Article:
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Robert St. John

Restaurateur, author, enthusiastic traveler, & world-class eater.

Bake Sales

April 2, 2007

Bake Sales

Many of our childhood school activities fall by the wayside as we grow older.

Today I don’t play tetherball or box hockey. I haven’t roller skated in years. I don’t think I’ve played an all-out game of dodge ball since the Carter administration, and I haven’t played tackle football since I was in my early twenties, though I’d love the opportunity to go back out there and tear a few of my tendons, pull some muscles, and break a few of my bones.

Some activities I miss, others, not so much. If I never attend another pep rally, or work on an algebraic equation, I’ll be O.K.

One school activity that played a fairly important role in my youth is: the bake sale. Nowadays, I never happen upon a bake sale and I am a lesser man for it.

I loved a bake sale. It seemed like there were two or three a week in my school. The thing that made bake sales in my junior high and high school so memorable were the mothers who baked the product. I grew up in a neighborhood filled with excellent and dedicated cooks. They baked well and they baked often

The bake sales of my youth were held in the hallways of my school. They were mostly low-key affairs. All one needed was a card table, poster board, magic markers, a shoebox for the money, and the store was open. The table was always filled with homemade sweets of all types.

Caramel apples were available but they tended to stick to braces and headgears. Cakes and pies were not popular bake sale items as one needed a fork and plate to eat them and most bake-sale foods needed to be eaten on-the-run between classes. The Rice Krispie treat was the most popular item at my school’s bake sales and they were always the first to sell out. Brownies were a close second, cookies came in third, but nothing ever surpassed the goshamighty Rice Krispie treat.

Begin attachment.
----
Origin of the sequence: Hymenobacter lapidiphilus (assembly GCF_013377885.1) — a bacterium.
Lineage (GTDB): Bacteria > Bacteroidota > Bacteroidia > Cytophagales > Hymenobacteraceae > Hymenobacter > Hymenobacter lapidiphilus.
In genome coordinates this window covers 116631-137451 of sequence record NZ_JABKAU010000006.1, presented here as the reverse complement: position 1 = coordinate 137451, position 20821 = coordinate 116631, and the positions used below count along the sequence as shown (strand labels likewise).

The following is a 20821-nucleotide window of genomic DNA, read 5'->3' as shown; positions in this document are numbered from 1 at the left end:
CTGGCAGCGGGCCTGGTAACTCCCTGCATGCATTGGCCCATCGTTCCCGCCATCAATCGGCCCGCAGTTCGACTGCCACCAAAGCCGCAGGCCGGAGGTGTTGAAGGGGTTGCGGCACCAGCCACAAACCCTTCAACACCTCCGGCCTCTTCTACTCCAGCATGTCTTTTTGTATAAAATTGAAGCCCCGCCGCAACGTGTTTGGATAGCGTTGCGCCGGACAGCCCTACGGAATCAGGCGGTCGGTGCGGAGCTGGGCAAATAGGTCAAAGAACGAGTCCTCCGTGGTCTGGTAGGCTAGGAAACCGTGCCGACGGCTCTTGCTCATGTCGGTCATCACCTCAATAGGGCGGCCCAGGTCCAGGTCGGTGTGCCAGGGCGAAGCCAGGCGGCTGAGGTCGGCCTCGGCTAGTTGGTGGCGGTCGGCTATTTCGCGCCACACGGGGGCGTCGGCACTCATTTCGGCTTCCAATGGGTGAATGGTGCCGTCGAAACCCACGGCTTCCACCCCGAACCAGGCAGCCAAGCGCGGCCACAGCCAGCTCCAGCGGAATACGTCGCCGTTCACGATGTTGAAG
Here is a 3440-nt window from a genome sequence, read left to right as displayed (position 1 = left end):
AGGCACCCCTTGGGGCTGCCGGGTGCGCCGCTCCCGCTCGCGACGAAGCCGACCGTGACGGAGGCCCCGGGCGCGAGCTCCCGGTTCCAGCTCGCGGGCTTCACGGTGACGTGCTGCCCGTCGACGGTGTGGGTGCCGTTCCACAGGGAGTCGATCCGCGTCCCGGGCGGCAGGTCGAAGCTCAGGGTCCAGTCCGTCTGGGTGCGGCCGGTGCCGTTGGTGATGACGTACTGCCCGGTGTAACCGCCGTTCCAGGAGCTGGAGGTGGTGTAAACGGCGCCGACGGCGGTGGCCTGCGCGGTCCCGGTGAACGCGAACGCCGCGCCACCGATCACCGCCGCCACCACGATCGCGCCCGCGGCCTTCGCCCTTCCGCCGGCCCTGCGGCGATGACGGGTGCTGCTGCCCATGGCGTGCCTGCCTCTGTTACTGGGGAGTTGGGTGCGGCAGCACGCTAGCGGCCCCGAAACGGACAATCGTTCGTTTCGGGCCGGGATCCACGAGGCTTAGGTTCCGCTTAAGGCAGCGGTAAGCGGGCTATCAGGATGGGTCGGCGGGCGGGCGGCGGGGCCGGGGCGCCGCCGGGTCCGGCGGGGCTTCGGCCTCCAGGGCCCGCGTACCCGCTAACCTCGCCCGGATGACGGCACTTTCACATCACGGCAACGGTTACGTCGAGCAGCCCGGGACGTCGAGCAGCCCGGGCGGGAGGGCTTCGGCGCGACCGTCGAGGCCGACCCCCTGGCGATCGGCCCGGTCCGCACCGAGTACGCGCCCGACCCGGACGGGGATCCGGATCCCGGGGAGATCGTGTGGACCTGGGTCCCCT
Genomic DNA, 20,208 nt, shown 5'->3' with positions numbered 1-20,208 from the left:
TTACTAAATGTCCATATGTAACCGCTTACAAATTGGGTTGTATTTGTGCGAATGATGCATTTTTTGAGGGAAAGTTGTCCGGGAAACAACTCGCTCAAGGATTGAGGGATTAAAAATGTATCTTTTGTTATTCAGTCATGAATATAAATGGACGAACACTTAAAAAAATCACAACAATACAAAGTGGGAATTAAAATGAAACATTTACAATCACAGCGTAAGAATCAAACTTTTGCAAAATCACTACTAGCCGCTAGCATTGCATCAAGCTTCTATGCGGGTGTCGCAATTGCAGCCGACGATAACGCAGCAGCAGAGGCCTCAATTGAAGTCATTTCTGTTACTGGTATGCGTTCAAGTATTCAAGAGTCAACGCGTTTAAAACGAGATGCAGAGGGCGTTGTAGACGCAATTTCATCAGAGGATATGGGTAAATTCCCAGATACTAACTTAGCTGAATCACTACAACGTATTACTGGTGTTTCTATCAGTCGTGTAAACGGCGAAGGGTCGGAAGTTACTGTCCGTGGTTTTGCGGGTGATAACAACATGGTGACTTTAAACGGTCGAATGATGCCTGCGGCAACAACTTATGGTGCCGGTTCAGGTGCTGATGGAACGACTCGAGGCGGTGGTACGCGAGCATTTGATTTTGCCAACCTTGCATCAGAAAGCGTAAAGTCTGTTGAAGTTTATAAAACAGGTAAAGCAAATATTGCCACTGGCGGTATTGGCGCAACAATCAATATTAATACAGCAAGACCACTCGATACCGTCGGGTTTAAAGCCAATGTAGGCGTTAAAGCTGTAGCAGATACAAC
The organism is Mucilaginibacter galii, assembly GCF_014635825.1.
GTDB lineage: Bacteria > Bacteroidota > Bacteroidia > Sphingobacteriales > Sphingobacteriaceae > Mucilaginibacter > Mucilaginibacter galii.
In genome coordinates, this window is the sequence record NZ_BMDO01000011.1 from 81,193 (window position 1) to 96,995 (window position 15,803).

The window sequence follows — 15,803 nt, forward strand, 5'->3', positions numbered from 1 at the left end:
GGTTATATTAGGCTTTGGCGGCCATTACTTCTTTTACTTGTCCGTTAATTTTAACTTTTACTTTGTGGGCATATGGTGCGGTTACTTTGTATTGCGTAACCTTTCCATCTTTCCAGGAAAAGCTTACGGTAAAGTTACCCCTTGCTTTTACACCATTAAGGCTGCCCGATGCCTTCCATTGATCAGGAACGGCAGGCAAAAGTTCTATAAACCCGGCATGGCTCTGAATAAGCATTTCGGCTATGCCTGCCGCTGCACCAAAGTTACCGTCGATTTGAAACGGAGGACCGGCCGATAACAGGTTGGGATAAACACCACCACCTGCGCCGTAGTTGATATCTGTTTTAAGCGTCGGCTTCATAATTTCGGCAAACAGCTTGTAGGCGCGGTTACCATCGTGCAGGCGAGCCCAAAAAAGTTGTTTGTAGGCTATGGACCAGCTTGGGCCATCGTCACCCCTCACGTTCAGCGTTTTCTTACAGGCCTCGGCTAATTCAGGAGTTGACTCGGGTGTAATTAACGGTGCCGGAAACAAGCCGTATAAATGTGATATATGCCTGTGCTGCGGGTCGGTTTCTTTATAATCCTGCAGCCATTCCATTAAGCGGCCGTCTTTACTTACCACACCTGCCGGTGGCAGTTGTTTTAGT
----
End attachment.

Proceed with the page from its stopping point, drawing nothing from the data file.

I was on the road last week, returning home late from a speaking engagement, and stopped in a convenience store to load up on caffeine and a snack. I didn’t want a candy bar, chips, or a microwave sandwich, and I’m not quite dedicated enough to eat a protein bar, granola, or mixed nuts. As I browsed the aisle, there it was— the zenith of the high-school bake sale— a Rice Krispie treat. I didn’t know they packaged them for sale in stores.

I read the nutritional information on the back of the package and was surprised to learn that it was relatively low in saturated fat, cholesterol, and sugar. Who knew we were eating fairly healthy at bake sales in the 1970s?

I bought one.

As I drove home, the Rice Krispie treat took me back to the days at my school. One bite and I was instantly dusting erasers, sharpening pencils, and nervously waiting outside the principal’s office.

We need more bake sales in our adult lives. We tend to gravitate towards black-tie galas, draw-downs, and wine tastings; but I would gladly trade them all for a rickety card table loaded with sweets.

If I were holding a bake sale today, I would sell nothing but Rice Krispie treats and sweet potato brownies. The sweet potato brownie recipe was in my most recent cookbook. It was one of the most popular recipes in the book.

A famous New Orleans restaurateur once said, “Do you know why kids love peanut butter and jelly sandwiches? It’s because peanut butter and jelly sandwiches are good.” Ditto Rice Krispie treats.

Four guys who never met a bake sale they didn’t like.
Stan, Chris, Robert, and Forrest– well-fed members of the Class of 1979, Beeson Academy. Home of the world’s greatest bake sales

Sweet Potato Brownies

If you don’t like sweet potatoes, don’t worry, you’ll love these. If you don’t like brownies, have no fear, you’ll love these. If you like sweet potatoes and brownies… get ready for an amazing treat!

1 /2 pound butter
2 cups sugar
1 1 /2 cups flour
1 tsp Salt
4 eggs
2 tsp Vanilla
2 cups potatoes, grated
1 cups pecans, toasted

Preheat oven to 350.

In an electric mixer, cream together butter and sugar until light and fluffy. Add remaining ingredients in order, stirring after each is added.

Pour into a buttered and floured 9×12 inch baking sheet.

Bake for 30-40 minutes.

Allow brownies to cool completely before cutting.

2 Tbl butter
1 /4 cup orange juice
1 tsp cinnamon
1 cup confectioner’s sugar

Melt butter and add remaining ingredients. Let cool. Glaze brownies after they have been cut.

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